Categorized | Featured

Bahamian Officers May Offer Technical, Training Support to Haitian Police

Hon. Wayne Munroe

By Deandre Williamson

Journal Staff Writer

Minister of National Security Wayne Munroe said the government anticipates that the 150 Bahamian personnel would be engaged in offering technical and training support to the Haitian National Police.

Munroe’s comments came on Thursday in a response following the government’s commitment to send 150 persons to Haiti to support the multi-national force to help combat violence in the country, once authorized by the United Nations Security Council.

He said this commitment was made because stabilizing the situation in Haiti is important to The Bahamas’ national and regional security.

“The prime minister has emphasized that any involvement of Bahamian personnel will be contingent on negotiations to ensure the effort has widespread support in Haiti, is designed to be effective and results-oriented, and minimizes risk to those involved,” Munroe said.

He noted that The Bahamas “is in no position to bear any additional burdens,” but as long as the situation in Haiti continues to deteriorate, The Bahamas will face expensive and growing burdens associated with incursions into its waters.

The influx of Haitian migrants in The Bahamas has placed a strain on the country, which has more than one hundred thousand square miles of ocean to patrol.

Munroe point out that The Bahamas’ own security requires a comprehensive and aggressive plan to protect its borders that is continuously implemented.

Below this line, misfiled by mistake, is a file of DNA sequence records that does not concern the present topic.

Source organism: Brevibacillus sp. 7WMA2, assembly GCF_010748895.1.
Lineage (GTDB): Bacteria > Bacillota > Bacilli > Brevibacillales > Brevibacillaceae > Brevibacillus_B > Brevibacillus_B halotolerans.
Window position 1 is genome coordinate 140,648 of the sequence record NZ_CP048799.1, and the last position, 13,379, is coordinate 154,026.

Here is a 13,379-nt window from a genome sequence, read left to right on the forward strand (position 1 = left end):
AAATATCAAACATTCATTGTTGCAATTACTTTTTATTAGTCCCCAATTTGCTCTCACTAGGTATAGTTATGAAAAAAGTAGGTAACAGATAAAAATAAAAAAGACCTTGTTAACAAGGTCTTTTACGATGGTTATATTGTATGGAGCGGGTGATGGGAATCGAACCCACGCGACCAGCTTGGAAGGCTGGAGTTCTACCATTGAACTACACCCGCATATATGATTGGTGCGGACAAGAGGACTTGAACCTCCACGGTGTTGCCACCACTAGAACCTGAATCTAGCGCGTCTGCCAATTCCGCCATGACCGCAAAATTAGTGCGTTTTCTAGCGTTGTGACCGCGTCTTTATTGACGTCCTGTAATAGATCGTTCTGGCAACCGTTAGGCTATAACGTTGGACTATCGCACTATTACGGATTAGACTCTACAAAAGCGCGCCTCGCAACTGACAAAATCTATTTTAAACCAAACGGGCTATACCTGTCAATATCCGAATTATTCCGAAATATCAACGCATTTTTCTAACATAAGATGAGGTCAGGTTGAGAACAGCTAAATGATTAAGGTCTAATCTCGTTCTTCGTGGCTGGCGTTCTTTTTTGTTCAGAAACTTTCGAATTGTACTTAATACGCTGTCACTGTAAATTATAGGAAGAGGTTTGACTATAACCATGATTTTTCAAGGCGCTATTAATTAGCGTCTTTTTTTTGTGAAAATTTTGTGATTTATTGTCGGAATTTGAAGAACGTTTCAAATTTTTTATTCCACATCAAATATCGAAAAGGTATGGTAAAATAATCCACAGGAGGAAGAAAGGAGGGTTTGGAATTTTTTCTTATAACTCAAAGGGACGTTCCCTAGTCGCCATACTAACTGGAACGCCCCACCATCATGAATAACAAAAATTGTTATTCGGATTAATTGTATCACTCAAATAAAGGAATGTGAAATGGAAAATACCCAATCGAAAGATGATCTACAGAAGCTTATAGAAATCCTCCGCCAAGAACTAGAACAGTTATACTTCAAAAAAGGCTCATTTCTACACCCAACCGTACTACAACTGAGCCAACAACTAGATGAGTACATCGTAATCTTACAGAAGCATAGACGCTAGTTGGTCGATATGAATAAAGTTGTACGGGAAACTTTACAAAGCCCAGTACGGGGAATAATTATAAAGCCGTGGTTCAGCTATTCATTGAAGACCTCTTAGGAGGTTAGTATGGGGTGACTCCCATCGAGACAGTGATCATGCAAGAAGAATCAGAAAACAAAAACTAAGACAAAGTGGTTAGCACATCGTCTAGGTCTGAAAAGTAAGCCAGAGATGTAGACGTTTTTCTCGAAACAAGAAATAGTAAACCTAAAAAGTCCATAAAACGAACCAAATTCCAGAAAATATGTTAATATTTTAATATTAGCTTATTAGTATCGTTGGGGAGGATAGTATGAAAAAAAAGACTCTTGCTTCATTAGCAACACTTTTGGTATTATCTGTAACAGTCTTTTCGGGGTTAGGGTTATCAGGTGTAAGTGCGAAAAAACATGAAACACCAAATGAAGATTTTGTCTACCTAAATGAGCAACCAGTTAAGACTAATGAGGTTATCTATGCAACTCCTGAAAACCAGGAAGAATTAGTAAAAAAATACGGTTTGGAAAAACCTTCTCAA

“We have made significant new investments in the Royal Bahamas Defence Force, with hundreds of new recruits, an expansion of our Defence Force fleet, and new equipment and enhanced technological capabilities,” Munroe added.

“We have also strengthened cooperation with key partners like the United States, Turks and Caicos, and Cuba in order to fortify our ability to patrol our borders.

Last year, a record number of migrants were repatriated and there is now a facility in Inagua that allows for faster processing and repatriation.

“We have been very clear that although we are a compassionate nation, our country is in no position to bear any additional burdens,” Munroe said.

“That is why, at the Summit of Americas in June of 2022, hosted by the United States, our prime minister refused to sign a pledge that included a commitment to receive refugees. Twenty-one countries in our hemisphere, including fellow Caribbean nations, signed this agreement, but the prime minister refused and is clear that he will continue to refuse.

Earlier this year, the United Nations called for countries in the region to halt repatriations, and once again, Prime Minister Philip Davis refused.

“We will continue to stand strong in this position,” Munroe said. “We know, however, that with more than one hundred thousand square miles of ocean to patrol, we will continue to see a substantial number of incursions into our waters until the situation in Haiti stabilizes.

“For that reason, we continue to work with regional and international partners to address the security crisis. Last month, CARICOM determined that there was a need to create a Humanitarian and Security Stabilization Corridor under a United Nations Security Council Resolution.”

Earlier this week, the Government of Kenya committed 1,000 personnel to lead a potential multinational force in Haiti under such a resolution, and the Jamaican government also announced plans to send officers.

Munroe noted that Canada has already deployed a CP-140 Aurora long-range patrol aircraft to provide much-needed surveillance and reconnaissance capacity and has also supplied specialized vehicles for the Haitian National Police.

Written by Jones Bahamas

Leave a Reply

You must be logged in to post a comment.

Watch JCN Channel 14 Shows

Jcn Channel 14

Sign in now to see your channels and recommendations!

Join Us on Facebook